Possessing Gentleness doesn’t mean you’re a wimp.
My Dad was a big man. Even as an adult, I couldn’t put my hands around his forearm. His size and strength were intimidating. I remember him (as owner/operator of the local Dr Pepper Bottling Company) coming up to my high school, tipping the vending machine onto his back and moving it. Alone. He told me later he did it mostly as a warning to the boys. I guess it worked because I’ve had more than one tell me they were too scared of him to ever ask me out. They saw only strength, but not his gentleness.
But in my mind and heart, my father was a gentle giant. Yes, he was authority. He was protector, but he was a snuggler, and often a man of good humor. His massive hands embodied a gentleness that I find hard to describe.
When I fell and broke my arm (age 4 or so) his tone was calm. His touch was cautious, but he drove like crazy to get me to the hospital.
The Gentleness of God
It’s that gentleness that so many people miss when they picture God. They focus on His overwhelming power that creates universes or destroys with flood (Gen 5-9) or fire (Gen 18). And yes, that is one aspect of God.
But His gentleness is evident as well – even within those same stories. Before He sent the flood waters, God called two of every animal to safety. Then He shut them in. (Gen 7:16) And before God destroyed Sodom and Gomorrah, God first bargained with Lot to save the city. But when it was proved that the residents were too evil, angels both protected Lot by pulling him inside his home (Gen 19:10) and later grabbed his – and his family’s – hands and led them to safety. (Gen 19:16)
The Gentleness of Jesus
For the moment, let’s skip over the fact that Jesus’ death on the cross is the epitome of gentleness. He could have called an angel army to pull Him from the cross! I picture those heavenly beings with their swords drawn, leaning forward, agonizing over the treatment Christ received. Just waiting for His order – that He never gave because of His profound love for you and me.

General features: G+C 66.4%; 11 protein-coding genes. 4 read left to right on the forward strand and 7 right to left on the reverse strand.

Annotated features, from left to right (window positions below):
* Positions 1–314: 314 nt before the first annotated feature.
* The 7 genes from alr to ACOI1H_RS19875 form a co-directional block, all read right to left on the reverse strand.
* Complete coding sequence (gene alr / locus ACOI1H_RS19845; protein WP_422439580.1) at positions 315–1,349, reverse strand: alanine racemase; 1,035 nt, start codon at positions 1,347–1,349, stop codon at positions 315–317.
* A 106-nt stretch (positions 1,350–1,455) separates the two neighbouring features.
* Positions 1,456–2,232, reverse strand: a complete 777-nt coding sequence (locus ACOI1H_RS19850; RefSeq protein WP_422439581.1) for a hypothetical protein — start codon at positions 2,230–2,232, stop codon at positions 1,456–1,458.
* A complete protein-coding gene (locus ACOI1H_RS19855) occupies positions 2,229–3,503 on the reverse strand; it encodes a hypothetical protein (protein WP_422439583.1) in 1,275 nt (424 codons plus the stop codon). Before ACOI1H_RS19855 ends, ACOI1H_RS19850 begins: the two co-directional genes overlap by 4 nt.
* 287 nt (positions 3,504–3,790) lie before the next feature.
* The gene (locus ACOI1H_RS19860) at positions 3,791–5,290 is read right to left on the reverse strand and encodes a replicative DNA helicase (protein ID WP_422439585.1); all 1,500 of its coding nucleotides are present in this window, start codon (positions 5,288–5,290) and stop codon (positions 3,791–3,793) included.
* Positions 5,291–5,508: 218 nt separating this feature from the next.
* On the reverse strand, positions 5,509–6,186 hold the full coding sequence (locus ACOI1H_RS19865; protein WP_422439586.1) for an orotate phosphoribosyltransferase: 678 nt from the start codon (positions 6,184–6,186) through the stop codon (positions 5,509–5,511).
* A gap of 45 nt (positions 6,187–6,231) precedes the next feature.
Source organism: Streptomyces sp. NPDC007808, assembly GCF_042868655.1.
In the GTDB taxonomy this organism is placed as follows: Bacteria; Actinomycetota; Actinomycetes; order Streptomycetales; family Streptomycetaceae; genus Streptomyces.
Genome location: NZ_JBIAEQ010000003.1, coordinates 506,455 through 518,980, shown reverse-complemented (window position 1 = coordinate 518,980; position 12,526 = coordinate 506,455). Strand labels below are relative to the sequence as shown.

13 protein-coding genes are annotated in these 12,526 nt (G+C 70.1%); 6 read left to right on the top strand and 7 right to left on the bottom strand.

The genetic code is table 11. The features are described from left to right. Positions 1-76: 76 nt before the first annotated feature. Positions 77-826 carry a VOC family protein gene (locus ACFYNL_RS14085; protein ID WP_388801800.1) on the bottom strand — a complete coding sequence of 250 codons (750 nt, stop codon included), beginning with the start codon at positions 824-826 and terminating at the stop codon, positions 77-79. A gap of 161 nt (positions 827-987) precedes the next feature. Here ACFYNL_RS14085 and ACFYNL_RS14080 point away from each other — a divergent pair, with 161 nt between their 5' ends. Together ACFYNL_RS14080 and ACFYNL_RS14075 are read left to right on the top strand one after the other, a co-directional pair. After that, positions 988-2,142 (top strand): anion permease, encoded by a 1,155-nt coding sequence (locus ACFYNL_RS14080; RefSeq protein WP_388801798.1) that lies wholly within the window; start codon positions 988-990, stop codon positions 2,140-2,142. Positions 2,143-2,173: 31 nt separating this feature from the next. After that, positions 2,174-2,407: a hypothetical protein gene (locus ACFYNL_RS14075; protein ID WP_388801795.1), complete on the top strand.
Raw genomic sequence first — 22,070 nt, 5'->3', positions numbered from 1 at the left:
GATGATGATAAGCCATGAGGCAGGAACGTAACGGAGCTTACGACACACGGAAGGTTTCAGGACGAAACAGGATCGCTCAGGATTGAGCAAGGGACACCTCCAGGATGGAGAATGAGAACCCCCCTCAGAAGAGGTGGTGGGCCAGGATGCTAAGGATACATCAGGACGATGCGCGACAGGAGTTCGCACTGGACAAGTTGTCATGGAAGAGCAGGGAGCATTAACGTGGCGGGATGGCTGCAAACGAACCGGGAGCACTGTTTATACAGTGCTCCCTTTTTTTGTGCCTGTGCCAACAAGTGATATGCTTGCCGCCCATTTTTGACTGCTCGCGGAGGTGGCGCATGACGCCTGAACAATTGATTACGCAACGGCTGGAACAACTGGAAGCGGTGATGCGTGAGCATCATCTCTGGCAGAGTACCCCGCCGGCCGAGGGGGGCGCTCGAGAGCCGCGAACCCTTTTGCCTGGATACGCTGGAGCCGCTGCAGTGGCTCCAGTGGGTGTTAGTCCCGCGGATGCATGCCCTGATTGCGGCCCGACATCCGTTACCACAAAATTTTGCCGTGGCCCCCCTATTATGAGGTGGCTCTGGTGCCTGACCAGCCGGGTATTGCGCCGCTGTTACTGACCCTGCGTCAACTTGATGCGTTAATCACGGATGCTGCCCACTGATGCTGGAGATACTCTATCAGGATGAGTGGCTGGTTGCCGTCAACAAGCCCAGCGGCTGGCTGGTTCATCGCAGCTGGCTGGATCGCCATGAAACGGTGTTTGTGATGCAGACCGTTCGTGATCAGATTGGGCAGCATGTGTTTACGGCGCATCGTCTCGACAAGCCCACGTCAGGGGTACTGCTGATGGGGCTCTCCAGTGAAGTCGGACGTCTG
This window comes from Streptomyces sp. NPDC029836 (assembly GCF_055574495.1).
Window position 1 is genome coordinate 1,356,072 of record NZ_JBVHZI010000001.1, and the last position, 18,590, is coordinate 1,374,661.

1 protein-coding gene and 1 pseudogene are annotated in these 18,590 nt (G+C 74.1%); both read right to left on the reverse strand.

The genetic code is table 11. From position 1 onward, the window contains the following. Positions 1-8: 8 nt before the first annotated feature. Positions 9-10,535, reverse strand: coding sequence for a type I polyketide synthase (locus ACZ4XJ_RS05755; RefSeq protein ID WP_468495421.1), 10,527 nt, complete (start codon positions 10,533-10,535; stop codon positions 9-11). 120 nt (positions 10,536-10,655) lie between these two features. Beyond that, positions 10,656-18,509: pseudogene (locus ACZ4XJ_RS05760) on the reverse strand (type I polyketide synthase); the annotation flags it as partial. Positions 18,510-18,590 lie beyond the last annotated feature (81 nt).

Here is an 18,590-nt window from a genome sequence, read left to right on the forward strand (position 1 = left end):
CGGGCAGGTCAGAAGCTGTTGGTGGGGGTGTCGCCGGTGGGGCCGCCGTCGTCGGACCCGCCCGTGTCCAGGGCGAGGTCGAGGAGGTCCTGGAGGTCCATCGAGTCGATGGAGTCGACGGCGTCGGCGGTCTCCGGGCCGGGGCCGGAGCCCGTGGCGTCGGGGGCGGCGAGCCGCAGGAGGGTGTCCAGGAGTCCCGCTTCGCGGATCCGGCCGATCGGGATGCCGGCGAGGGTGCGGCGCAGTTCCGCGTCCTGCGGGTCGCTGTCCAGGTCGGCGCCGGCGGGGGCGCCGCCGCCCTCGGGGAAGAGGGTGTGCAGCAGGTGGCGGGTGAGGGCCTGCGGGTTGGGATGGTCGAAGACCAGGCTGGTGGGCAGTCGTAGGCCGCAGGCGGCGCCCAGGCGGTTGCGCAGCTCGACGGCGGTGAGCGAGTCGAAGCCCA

But the same Son of God who cleared the temple and overturned the tables chose gentleness as the path to repair our broken relationship with His Father. And is self-described as gentle in Matt. 11:28-29, “Come to Me, all of you who are weary and burdened, and I will give you rest. All of you, take up my yoke, and learn from Me, because I am gentle and humble in heart, and you will find rest for yourselves.”
Peter was so often bold and rash. I’m sure he was indignant when Christ predicted he would deny even knowing his Master 3 times. (Matt. 26:34-35)
But notice that even then, knowing what Pete was about to do, Jesus included him as part of the trio to go with Him to pray. Well, Pete and the boys fell asleep. More than once. And Jesus’ rebuke was mild, considering the stress He was under. But, the best part was the way He and Pete made up.
Gentleness in Resolution
When Christ returned from the grave, His rebuke of Peter’s denials was tempered with gentleness. Three denials and three questions of his devotion. It had to be agonizing to the disciple, but it wasn’t brutal or violent. Jesus got His point across with well-placed and well-timed words:
John 21:15-19, “When they had finished eating, Jesus said to Simon Peter, “Simon son of John, do you truly love me more than these?”
“Yes, Lord,” he said, “you know that I love you.”
Jesus said, “Feed my lambs.”
Again Jesus said, “Simon son of John, do you truly love me?”
He answered, “Yes, Lord, you know that I love you.”
Jesus said, “Take care of my sheep.”
The third time he said to him, “Simon son of John, do you love me?”
Peter was hurt because Jesus asked him the third time, “Do you love me?” He said, “Lord, you know all things; you know that I love you.”
Jesus said, “Feed my sheep.”
Such a powerful lesson for me to study! And it’s also seen in Col. 3:12-13, ” Therefore, as God’s chosen people, holy and dearly loved, clothe yourselves heartfelt compassion, kindness, humility, gentleness and patience. Bear with each other and forgive whatever grievances you may have against one another. Forgive as the Lord forgave you.” What a powerful standard to live up to!
Father God, help us to put on sincere compassion, kindness, humility, gentleness and patience daily. Help us deal with others and forgive those who have wronged us. Especially during these difficult and uncertain times. Lead us to be more like Christ. May our actions and attitudes be so extraordinary that others notice and are drawn to YOU.